Our 2013 State of the Industry report explores market information for the bread aisle, sweet goods, cookies, bars, snack cakes, frozen baked goods, tortillas, pies and more.

Despite competition from a variety of sources, frozen pizza manufacturers see themselves giving rivals a run for consumers’ money.

When Formula One or NASCAR enthusiasts buy a ticket to their favorite race, they know they’ll get their money’s worth of excitement and entertainment. When pizza lovers buy a pie from their favorite Italian restaurant, pizza chain restaurant or supermarket, they typically expect to get more than their money’s worth in convenience, flavor and eating satisfaction.

And why not? Many full-service restaurants have family-night pizza specials, while the chains—Pizza Hut, Dominos Pizza, Papa John’s Pizza and the others—also routinely have deals for their products. Little Caesars Pizza currently sells some of its large Hot-N-Ready pizzas every day for as little as $5 each.

So how are today’s frozen pizza manufacturers managing to hold their own in this very competitive race? By staying on top of consumer demand for interesting flavors, value and quality ingredients…and by exceeding customers’ expectations.

The flavor fast-track

“When it comes to pizza, crust and toppings drive consumer choice,” says Tom Dixon, vice president of brand marketing, Schwan’s Consumer Brands Inc., Bloomington, Minn., which owns the Freschetta, Red Baron and Tony’s brands. “We’ve learned that household purchasers choose their own preferred crusts and then pair them with the toppings that their family loves. Schwan’s Consumer Brands builds its product offering around the classic flavors and finds ways to do them in a new and interesting ways. A great example is the return of our Mexican-style Red Baron pizza, which launched this spring.”

The new entry joins two other new Red Baron flavors: Classic Crust Fire Baked Spicy Pepperoni; and Classic Crust Hawaiian Style. All three were launched in April and have a suggested retail price of $4.50.

The company also introduced three Freschetta brand pizzas in February: Freschetta Brick Oven Chicken Club Pizza, Freschetta Naturally Rising Margherita Pizza and Freschetta Naturally Rising Sausage and Pepperoni Pizza. All sell for around $6.69.

“While the frozen pizza category has faced some headwinds and the economy continues to be challenging, we’re excited to see signs of significant improvement in Schwan’s Consumer Brands’ pizza business,” says Dixon. “We are seeing that growth is very achievable as we continue to focus on delivering great quality and value to consumers.”

Recent company data shows that specific Schwan brands are gaining momentum. “Red Baron multiserve continues to grow and is driving the category,” Dixon says. “[Meanwhile], Freschetta is starting to turn again on shelves. With new packaging and advertising, its velocities are growing 63% versus last year.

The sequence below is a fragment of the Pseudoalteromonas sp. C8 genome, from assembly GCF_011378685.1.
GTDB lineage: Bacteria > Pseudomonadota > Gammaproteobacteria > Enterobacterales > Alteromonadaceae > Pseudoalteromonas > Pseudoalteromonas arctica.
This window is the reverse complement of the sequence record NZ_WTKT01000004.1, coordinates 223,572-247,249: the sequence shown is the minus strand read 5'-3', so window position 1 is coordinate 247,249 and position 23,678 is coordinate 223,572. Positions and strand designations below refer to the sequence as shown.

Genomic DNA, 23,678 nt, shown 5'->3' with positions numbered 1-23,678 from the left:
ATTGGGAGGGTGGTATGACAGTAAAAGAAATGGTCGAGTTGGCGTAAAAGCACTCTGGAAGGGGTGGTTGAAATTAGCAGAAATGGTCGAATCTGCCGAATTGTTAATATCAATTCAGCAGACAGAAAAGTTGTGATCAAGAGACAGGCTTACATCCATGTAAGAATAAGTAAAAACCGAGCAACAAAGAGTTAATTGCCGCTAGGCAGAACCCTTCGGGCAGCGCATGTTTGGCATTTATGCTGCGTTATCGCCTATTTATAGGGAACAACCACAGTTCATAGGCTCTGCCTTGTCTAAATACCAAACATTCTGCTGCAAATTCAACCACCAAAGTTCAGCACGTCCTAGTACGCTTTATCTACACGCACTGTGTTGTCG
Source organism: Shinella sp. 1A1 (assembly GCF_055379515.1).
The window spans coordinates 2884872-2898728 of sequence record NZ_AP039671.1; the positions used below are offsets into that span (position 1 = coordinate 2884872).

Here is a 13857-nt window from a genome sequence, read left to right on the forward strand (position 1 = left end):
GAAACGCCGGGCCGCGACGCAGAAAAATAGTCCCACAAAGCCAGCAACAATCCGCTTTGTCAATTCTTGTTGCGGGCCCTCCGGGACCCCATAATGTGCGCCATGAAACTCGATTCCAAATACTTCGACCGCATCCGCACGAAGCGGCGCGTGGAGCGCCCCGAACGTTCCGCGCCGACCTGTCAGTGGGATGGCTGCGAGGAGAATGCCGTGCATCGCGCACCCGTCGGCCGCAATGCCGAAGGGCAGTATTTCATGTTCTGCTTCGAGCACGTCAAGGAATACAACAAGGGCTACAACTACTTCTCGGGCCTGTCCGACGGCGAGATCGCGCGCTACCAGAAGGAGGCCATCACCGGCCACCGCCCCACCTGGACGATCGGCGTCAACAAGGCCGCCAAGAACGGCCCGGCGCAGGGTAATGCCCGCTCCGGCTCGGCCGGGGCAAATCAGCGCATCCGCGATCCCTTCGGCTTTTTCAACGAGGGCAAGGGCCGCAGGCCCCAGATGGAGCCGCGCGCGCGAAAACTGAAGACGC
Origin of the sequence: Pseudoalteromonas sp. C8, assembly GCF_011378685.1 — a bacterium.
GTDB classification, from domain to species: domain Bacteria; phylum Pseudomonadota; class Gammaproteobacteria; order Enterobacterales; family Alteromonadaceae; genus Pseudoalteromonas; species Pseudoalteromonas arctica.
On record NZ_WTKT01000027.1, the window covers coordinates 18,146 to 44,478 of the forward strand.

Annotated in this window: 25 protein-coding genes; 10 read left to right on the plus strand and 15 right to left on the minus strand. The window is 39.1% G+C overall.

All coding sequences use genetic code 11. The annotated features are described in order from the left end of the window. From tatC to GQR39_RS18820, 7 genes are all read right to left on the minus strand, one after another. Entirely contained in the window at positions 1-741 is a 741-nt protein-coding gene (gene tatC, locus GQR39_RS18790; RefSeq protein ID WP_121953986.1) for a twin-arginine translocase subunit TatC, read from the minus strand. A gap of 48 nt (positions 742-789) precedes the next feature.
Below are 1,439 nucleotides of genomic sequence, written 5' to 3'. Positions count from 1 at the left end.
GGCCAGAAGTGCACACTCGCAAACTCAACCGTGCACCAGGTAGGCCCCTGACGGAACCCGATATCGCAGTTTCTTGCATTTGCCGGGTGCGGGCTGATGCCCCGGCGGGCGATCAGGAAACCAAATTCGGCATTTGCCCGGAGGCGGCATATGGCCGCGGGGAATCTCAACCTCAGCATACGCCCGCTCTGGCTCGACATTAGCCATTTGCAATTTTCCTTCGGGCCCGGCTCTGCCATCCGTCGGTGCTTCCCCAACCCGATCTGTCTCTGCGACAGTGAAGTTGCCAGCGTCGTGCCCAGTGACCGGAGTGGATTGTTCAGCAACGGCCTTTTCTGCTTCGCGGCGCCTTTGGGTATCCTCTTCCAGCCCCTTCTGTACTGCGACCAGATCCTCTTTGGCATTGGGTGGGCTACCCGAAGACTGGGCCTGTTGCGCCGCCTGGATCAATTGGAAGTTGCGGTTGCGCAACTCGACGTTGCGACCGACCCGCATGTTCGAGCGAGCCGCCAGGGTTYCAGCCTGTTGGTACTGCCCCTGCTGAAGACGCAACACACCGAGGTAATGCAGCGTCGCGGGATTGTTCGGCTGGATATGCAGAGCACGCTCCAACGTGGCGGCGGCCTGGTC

Carina Sarbaugh, associate marketing manager for Totino’s Pizza at General Mills Inc., Minneapolis, says she’s also seeing demand for unique flavors in the frozen pizza category. “This past [spring], we introduced four new products under the Totino’s brand,” she says. “We also reintroduced a flavor that had been in the marketplace previously, but was discontinued. People were requesting it on social media.”

Available for six months, Totino’s Limited Edition Mexican Style Party Pizza has a crispy crust, uniquely spiced sauce and Mexican-inspired toppings. It comes in the company’s Party Pizza size, which serves approximately two people. “People are really excited about it,” Sarbaugh adds.

Another major player in the frozen pizza category and a Nestle brand, DiGiorno Pizza of Northbrook, Ill., introduced a line of frozen pizzas called pizzeria! from DIGIORNO in March. The products have a preservative-free, pizzeria-style crust that’s drizzled with extra-virgin olive oil, topped with a flavorful sauce made with vine-ripened tomatoes, garlic and herbs and finished off with premium-quality meats, cheeses and vegetables. They contain no artificial flavors and come in four flavors: Quattro Formaggi (Four Cheeses), Supreme Speciale, Primo Pepperoni and Italian Meat Trio. All have retail for about $6.49.

La Jolla, Calif.-based Kashi, meanwhile, introduced Kashi BBQ Recipe Chicken Pizza. The company’s newest option combines white meat chicken, caramelized onions, mozzarella and cheddar cheeses, cilantro and cherrywood smoke-flavored barbecue sauce. The crust is made with Kashi 7 Whole Grains & Sesame with flax seed and wood-fired to bring out its natural flavors. Its suggested retail price is $5.99.

Tandoor Chef, Union, N.J., introduced a Jalapeno Naan Pizza earlier this year. “This product brings a flavor profile of the Indian culture and meets the growing demand for ethnic foods,” says Mike Ryan, vice president of marketing and sales. “The Jalapeno Naan Pizza combines the rich flavors of buffalo milk mozzarella and jalapenos to create a new twist on this favorite. A new, all?natural, vegetarian option, like all of our Naan Pizzas, it’s fired in a clay Tandoor oven at 1,000 deg. F to create a unique appeal.” It joins the company’s other four varieties: Roasted Eggplant Naan Pizza, Margherita Nann Pizza, Cilantro Basil Naan Pizza and Spinach and Paneer Cheese Naan Pizza.